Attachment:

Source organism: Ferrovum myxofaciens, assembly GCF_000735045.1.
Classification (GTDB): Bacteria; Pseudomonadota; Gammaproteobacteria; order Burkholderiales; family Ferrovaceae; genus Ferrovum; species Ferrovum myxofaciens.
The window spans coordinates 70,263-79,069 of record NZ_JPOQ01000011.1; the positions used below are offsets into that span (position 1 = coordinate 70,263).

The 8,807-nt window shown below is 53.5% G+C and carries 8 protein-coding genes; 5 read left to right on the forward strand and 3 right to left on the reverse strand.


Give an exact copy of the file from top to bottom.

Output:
Source organism: Ferrovum myxofaciens, assembly GCF_000735045.1.
Classification (GTDB): Bacteria; Pseudomonadota; Gammaproteobacteria; order Burkholderiales; family Ferrovaceae; genus Ferrovum; species Ferrovum myxofaciens.
The window spans coordinates 70,263-79,069 of record NZ_JPOQ01000011.1; the positions used below are offsets into that span (position 1 = coordinate 70,263).

The 8,807-nt window shown below is 53.5% G+C and carries 8 protein-coding genes; 5 read left to right on the forward strand and 3 right to left on the reverse strand.